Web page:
However, our rules do not mean that boys do not flitter about with a m?lange of confusing feelings. On one hand, these boys scream their heterosexuality to everyone unfortunate enough to be in earshot. Being straight--or straight-passing--is a survival strategy that has worked so far. "Gay" is a default insult of which we spend months breaking them (second only to the n-word, which serves as every other part of speech). On the other hand, our girls wear makeup, pout, and bat their eyelashes. Until we correct them yet again about proper uniform, they tie and bunch their clothes to give the illusion of curves. The boys' hindbrains understand that this creature before them gives all the right signals of femininity and it might be a very long time indeed until they are in the company of cisgender young women. They only get to be teenage boys for a few years and they are not about to waste prime months not crushing on a girl. Most transgender residents I have taught have thrived on the attention of boys fighting over them, even if these boys would call them homophobic slurs outside the facility's walls.
We are a therapeutic facility and the clinicians underscore that there is nothing wrong with the boys' feelings. Some of them have come from conservative and/or sexually abusive backgrounds, so these stirrings are not to be shamed. However the staff emphasizes that the carrying out of these desires will never be permitted while they are under the care of OCFS, no matter how our new girl flirts.
My boys are not always predictable. While a few argued up and down about the unnaturalness of being housed with a transgender teen, most of them hushed their pearl-clutching classmates. One, I think they like the diversity. Two, an increasing number of these boys genuinely see no real issue with someone being gay or transgender, in strict opposition to the stereotype of juvenile delinquents. Even they evolve along with society, despite peppering their dialogue with slurs by the dozen. Three, they understand that life is hard all over and hassling another resident for something outside her control only makes the days longer and harder.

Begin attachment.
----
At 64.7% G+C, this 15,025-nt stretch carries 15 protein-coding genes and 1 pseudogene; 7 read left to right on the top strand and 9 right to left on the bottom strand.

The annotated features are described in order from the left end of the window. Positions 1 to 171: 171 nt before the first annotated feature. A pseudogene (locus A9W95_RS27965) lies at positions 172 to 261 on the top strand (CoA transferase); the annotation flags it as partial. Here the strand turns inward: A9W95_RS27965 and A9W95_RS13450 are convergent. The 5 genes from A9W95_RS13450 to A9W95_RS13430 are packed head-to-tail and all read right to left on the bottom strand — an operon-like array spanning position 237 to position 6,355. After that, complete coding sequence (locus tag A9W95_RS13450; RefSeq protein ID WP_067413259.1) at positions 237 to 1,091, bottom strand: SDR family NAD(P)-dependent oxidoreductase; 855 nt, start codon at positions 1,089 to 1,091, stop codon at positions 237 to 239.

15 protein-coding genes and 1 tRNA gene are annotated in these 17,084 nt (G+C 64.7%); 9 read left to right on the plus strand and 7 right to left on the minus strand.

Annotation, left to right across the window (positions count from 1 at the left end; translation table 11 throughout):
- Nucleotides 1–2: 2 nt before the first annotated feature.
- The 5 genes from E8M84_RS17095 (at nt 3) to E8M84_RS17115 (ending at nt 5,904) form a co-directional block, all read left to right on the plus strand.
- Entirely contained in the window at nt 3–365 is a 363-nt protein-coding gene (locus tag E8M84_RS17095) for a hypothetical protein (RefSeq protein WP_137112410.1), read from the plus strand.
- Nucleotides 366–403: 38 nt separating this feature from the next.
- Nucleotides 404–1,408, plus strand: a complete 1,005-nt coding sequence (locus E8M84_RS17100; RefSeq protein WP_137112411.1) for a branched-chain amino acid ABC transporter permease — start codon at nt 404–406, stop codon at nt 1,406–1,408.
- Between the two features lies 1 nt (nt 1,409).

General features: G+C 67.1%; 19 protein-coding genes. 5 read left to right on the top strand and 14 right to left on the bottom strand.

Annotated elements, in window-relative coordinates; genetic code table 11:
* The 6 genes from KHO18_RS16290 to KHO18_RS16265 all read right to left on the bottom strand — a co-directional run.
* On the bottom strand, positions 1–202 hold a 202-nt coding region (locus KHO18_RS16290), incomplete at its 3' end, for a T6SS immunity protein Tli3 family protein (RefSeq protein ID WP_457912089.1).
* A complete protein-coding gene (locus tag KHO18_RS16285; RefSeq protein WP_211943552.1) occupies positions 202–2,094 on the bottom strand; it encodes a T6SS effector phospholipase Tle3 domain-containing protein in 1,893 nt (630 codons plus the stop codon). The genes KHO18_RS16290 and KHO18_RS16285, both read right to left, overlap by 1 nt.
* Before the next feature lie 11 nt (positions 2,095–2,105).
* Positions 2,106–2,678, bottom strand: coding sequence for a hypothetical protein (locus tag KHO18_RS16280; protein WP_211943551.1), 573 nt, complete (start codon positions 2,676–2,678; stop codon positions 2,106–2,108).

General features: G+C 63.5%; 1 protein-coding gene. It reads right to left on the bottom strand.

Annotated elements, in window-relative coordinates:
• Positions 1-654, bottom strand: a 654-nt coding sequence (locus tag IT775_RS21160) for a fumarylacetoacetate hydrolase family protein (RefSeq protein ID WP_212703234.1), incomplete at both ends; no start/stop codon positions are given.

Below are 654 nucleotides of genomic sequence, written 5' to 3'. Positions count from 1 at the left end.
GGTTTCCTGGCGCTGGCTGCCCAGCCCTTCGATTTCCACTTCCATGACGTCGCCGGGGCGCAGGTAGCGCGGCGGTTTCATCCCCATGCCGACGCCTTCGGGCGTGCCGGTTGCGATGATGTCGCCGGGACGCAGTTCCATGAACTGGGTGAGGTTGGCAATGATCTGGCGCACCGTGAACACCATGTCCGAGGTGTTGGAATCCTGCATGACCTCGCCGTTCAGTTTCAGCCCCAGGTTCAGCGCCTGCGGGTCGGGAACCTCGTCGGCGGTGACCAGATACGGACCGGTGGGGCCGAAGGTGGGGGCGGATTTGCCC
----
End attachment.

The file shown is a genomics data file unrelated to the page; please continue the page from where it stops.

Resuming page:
Our transgender residents are not afforded special privileges, which is not to say they are given the same ones as the other boys. Instead, they are treated like other incarcerated girls, allowed to earn the ability to buy and wear makeup. From their intake, they are given the same uniform as the girls would receive, down to bras and panties. In the girls' facilities, the young men pressed their rights to the wear boxer shorts, which was allowed only three or so weeks out of every month for sanitary reasons.
The transgender residents have a clearer idea of their identity, since they have spent years fighting for it. Most of the boys float between opinions and outlooks, trying to find out who they would like to be when they grow up. Our girls, though still a little shaky on the particulars, have given a lot of thought to their futures. Granted, they all expect to be runway models and fashion moguls, but those are refreshing when contrasted against boys who aspire to be the most grating inmate on the cellblock or dead of a gunshot wound (I am not being glib. These are destinies I've heard more than once from their lips).
I like our transgender residents as a whole because they add variety to the mass of adolescent boys posturing their way into manhood. Teaching in a residential placement, I miss the female students of my prior classrooms, even as they present their own unique problems. It is comforting to be reminded of the island of the feminine in a sea of often toxic masculinity.